The year 2022 will also soon be over and somehow, I never got to reaching out to people via my blog. In fact, the feeling that I really didn’t have anything new to say held me back, but when some among you started reminding me that I haven’t written, it felt good. I feel grateful that just writing my heart out, touches lives. It took messages like this one, recently and anonymously received…. to push me to write once again.
Hello mam, I just messaged to let you know that we are missing you here on this blogspot. I follow you on twitter but I would be extremely happy if you could resume writing blogs here. I love your style of writing and could empathize with you more on this page. I keep coming back to the blogs here and it gives me a certain painful solace. Please continue mam. Love to you and your family.
So here I am today, thanks to a stranger reader among others, telling me my writing matters. Grateful to you, although I don’t know your name. Not sure if you will like this post of mine, but as always, with raja beta as my guru, I will follow my heart and share my thoughts.
India’s 75th Independence day was a wonderful celebration of pride and unity. This year more than ever before, people had our beautiful Tricolour as their display picture on social media and the real Tricolour fluttering proudly atop homes. Seeing so many #HarGharTiranga images and videos forwarded on social media and WhatsApp, my eyes were drawn to all that has become very precious inside our home. As I looked around, it became clear that ours is one among many homes where it has been #HarDinTiranga ever since Akshay came home wrapped in our National Flag. The feelings are and will always be mixed.
Its been a very busy year in terms of Major Akshay Girish Memorial Trust activities, but today I will not elaborate on that. For the past two years we have also been celebrating 15th August and 26th January from our home, which doubles up as MAGMT office. Flag hoisting by veterans and senior citizens with children from the neighborhood volunteering to put up a small show with speeches, beautiful dancing to patriotic songs and well thought out skits, brings the community together in spirit of patriotism. This year, Naina decided to do a solo dance, and chose her song. As her fond ‘avva’, am sharing this video of her practicing the previous evening, in front of her papa on the wall.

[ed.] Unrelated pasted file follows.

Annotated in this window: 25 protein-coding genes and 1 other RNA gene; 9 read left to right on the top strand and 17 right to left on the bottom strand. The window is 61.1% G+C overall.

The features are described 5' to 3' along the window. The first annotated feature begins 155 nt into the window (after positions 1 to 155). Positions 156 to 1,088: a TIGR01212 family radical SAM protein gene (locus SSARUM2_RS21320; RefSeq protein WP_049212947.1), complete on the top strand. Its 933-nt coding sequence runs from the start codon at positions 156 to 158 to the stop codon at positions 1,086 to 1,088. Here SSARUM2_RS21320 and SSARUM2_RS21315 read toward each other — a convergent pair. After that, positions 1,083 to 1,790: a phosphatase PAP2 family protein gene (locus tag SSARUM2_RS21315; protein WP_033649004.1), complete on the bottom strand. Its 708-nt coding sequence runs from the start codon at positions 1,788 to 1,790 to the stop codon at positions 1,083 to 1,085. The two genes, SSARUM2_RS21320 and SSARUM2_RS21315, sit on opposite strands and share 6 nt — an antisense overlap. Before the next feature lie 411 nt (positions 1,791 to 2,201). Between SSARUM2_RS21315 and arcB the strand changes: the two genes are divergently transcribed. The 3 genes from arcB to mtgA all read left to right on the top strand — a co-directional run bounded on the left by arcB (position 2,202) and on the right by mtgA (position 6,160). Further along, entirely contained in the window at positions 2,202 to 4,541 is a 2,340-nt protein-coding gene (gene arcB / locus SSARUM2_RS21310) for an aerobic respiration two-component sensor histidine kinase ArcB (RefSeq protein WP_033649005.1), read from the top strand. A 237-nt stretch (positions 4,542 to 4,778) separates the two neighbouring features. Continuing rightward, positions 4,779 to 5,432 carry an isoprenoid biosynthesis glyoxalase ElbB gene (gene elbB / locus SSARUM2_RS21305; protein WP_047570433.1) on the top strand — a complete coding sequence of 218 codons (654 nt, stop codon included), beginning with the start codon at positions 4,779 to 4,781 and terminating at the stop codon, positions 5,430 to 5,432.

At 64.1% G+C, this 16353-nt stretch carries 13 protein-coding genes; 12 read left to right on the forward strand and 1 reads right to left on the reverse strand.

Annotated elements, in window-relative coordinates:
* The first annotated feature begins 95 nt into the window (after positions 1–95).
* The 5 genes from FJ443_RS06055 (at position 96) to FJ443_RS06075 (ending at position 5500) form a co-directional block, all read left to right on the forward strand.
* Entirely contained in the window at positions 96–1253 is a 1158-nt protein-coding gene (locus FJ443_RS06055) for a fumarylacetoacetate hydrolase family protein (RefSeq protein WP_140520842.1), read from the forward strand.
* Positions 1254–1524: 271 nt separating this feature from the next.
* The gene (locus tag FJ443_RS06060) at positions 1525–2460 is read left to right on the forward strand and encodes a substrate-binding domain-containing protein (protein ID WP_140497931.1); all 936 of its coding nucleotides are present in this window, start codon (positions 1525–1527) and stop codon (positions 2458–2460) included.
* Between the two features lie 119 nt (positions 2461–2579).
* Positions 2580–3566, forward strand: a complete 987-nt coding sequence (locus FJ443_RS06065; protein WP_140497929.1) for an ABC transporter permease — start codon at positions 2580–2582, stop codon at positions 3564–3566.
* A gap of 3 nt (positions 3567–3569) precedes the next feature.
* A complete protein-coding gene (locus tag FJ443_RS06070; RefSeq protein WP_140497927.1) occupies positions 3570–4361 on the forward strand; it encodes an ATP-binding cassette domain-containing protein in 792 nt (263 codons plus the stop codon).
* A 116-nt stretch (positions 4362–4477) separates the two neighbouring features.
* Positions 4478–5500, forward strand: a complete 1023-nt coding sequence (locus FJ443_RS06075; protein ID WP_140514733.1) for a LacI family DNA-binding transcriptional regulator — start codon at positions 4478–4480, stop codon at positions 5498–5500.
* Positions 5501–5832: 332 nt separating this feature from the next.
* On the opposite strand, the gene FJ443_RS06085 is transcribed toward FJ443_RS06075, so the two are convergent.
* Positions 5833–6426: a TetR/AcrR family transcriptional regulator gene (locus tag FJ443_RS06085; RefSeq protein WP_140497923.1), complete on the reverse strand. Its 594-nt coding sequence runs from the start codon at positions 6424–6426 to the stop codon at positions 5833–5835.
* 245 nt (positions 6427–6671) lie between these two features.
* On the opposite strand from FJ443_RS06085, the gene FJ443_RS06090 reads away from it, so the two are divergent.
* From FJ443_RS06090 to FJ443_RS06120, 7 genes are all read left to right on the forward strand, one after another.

Watching her holding up the Tricolour took me back four years. It was the day when little Naina, after intently studying the large frame on our living room wall, turned to me with questioning eyes and asked ‘Avva, is that the Flag papa came home in’? My heart hurt but I responded with a smile saying ‘that one is too small for your papa to be wrapped in, isn’t it sweetheart’? She immediately asked another question. ‘Can I see the one papa came wrapped in?’ So we went upstairs and I took out the carefully folded Tricolour from the cabinet and placed it on her tiny outstretched arms. She wanted to unfold it…. to see if it is ‘big enough to cover my papa’. This picture of her composure in loss and pride remains imprinted in my hard disc. Akshay we are sure, is very proud of his little one.
75years of Independence has given us all reasons to celebrate. But it should also lead to introspection and action to set some things right. Today, I share with you some experiences that have deeply touched me or greatly disturbed me.
Many of us have read the story of young wife Charulatha Acharya who was pregnant with their first child when Major Padmapani Acharya courageously led his men and sacrificed his life for India’s victory in the Kargil War. She and her baby got tremendous love from braveheart’s parents and reciprocated by being their caring daughter for over 20 years. When you meet Charulatha and daughter Aparajita with family of braveheart’s sister Amrapali, you will hear many happy stories and feel the vibes of a family that has strongly bonded beyond their huge loss. Veteran Wg Cdr Jagannath Acharya and Mrs Vimala have since joined their son in heaven, but we are all inspired by the Acharya family to be better versions of ourselves on earth.
Everytime I meet Beena, loving wife of Col Jojan Thomas AC, I admire how beautifully she balances her many roles. She raised two amazing children, is a businesswoman running a petrol bunk in honour of her braveheart husband, is doting young grandmother to little Manoah…. and she makes it a point to always stand in solidarity with other veer parivaar along with retaining ties of mutual respect with soldiers and veterans who served with Col Jojan Thomas. Though she remains very busy, yet her own loneliness is poignant. When she talks about the 19 years she got with her loving husband, and how he always pushed her to become more independent and learn to handle responsibilities without his help, she, and now I too wonder if he knew his own destiny. Beena has often expressed feeling sadder for her mother-in-law who at age 80, continues to miss her son. Such empathy and understanding come from a beautiful heart.
Unfortunately, we are also seeing a number of parents of married bravehearts facing neglect and hardship after losing their son to the greater cause of protecting India and us citizens. Unlike in other professions, soldiers sign up to obey orders to the peril of their lives and our barves at their fittest are sent into battle. Fatal Battle Casualties are among relatively young soldiers, usually between 20 to 35 years of age.